“Farewell, Cruel World!” Plot Summary:
Fitz (Iain De Caestecker) complicates the journey home after Simmons’ (Elizabeth Henstridge) attempt to reach him goes horribly wrong.
One week after saying I was worried the Framework arc was falling apart, Agents of S.H.I.E.L.D. delivers this episode. Wow. Color me impressed. “Farewell, Cruel World!” gets nearly everything back on track.
Last week I criticized the way S.H.I.E.L.D. exposed Hydra’s true nature, which I felt was full of plot holes. This episode moves past that, so it isn’t of much concern. The focus is on Coulson (Clark Gregg) and his team. In a sense, it brings things back to basics. We’ve seen these characters go through so much together during these four seasons and we’ve learned a lot about them. To steal a phrase from another franchise, this feels like one last ride.
“Farewell, Cruel World!” delivers numerous emotional moments. It’s hard to know where to start. I imagine with Leo and Jemma. The two of them dodged a bullet when they survived last season’s finale, but seeing Fitz seconds away from killing Simmons must have crushed many fans. If this is truly the last season, Agents of S.H.I.E.L.D. could’ve had Fitz pull the trigger without fear of the backlash, but then Radcliffe (John Hannah) wouldn’t have redeemed himself.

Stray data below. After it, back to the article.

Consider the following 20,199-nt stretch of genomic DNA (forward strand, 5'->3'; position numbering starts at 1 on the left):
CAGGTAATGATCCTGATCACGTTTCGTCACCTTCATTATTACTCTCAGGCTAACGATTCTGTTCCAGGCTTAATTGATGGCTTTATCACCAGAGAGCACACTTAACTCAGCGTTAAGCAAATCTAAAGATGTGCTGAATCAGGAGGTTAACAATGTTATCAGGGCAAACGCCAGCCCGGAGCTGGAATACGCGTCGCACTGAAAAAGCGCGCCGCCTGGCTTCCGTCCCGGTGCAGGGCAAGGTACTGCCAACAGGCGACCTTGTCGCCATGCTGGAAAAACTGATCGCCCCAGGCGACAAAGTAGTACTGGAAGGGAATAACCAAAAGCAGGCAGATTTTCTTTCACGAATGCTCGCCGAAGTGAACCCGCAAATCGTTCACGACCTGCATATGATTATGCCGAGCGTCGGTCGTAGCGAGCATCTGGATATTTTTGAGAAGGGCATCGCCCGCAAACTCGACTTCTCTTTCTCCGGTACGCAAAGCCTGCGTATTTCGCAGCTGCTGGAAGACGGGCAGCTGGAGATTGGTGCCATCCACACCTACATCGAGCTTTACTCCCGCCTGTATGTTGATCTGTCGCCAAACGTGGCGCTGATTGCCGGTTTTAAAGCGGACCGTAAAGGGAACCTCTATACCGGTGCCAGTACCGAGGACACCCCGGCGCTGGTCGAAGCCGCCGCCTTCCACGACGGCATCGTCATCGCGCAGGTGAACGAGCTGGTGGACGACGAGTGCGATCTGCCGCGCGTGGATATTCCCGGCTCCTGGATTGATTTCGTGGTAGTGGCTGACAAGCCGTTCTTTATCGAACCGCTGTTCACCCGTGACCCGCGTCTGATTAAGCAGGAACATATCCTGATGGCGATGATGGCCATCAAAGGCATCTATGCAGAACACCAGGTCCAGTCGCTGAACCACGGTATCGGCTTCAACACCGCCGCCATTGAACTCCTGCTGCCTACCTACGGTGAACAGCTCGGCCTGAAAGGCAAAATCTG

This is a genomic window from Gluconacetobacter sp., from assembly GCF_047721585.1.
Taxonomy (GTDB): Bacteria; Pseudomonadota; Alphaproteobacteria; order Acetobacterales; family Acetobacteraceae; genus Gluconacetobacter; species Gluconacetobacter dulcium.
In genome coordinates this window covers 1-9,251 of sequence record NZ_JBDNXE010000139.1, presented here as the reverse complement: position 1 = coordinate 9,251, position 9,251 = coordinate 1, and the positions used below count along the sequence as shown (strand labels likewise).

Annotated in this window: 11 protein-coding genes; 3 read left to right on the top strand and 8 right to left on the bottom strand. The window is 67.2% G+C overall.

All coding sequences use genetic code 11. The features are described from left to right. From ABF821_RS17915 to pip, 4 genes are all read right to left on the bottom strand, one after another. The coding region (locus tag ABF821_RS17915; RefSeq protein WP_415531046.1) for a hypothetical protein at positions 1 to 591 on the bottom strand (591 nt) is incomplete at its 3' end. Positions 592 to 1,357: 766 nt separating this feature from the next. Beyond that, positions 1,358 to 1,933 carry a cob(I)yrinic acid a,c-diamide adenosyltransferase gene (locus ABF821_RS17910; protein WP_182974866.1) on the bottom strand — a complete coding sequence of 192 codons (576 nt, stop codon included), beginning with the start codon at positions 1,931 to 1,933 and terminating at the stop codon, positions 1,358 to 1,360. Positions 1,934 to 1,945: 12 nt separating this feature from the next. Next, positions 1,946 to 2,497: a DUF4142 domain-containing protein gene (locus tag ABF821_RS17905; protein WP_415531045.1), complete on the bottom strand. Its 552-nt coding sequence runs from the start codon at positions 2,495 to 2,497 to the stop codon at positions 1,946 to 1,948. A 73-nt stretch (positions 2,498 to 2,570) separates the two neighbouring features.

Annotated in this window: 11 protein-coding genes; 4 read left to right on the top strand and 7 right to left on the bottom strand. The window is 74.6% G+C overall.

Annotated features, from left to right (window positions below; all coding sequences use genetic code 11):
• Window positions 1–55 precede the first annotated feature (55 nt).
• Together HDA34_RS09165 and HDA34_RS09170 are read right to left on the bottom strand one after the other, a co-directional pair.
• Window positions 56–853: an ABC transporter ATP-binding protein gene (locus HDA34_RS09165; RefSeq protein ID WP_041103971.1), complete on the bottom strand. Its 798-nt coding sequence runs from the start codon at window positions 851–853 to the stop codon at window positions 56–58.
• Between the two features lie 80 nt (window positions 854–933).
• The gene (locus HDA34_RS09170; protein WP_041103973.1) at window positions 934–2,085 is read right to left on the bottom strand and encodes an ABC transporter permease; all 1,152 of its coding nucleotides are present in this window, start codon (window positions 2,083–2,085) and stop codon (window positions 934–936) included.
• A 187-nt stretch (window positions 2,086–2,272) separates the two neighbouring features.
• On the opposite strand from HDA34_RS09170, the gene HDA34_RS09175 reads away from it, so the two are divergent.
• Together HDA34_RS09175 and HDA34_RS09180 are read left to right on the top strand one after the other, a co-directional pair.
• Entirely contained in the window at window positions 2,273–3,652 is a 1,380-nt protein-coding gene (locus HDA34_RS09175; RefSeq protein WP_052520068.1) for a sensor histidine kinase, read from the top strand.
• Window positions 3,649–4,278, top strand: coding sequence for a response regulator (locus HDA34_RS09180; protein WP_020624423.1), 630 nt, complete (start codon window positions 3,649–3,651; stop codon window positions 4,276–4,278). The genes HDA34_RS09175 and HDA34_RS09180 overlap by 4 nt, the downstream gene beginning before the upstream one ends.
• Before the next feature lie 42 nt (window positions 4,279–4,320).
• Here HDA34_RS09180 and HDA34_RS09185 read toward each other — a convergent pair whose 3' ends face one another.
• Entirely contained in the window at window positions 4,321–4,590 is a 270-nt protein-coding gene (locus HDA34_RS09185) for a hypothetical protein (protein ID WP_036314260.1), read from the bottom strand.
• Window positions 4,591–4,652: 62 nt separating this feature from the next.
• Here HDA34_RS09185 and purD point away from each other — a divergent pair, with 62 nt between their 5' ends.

As I’ve said before, I loved Radcliffe’s quirky personality, so I felt betrayed when he turned out to be a villain. He still doesn’t take full responsibility for his actions, blaming the Darkhold, but he passes up a chance at immortality to save his friend Fitz. I will take that as an appropriate sendoff. Of course, Aida’s (Mallory Jansen) transformation makes Fitz’s recovery that much tougher. Despite all terrible things both of them have done, I can’t help but sympathize, even with Aida. I would have been upset if May (Ming-Na Wen) had gunned Aida down just as she was experiencing the joy of being human.
Rounding out the list of major emotional moments is Mack’s (Henry Simmons) decision to stay in the Framework. The show only told us that he had lost a daughter recently, but how can you not understand his point of view? Hope (Jordan Rivera) is real to him, and who’s to say she might not be real in a sense? Besides unknowingly abandoning Yo-Yo (Natalia Cordova-Buckley), it looks like this decision may prove fatal for Mack next week.
As much as I enjoy evil Fitz, it’s nice to be back on the other side. If this week is any indication, the next episode will be equally heart-wrenching.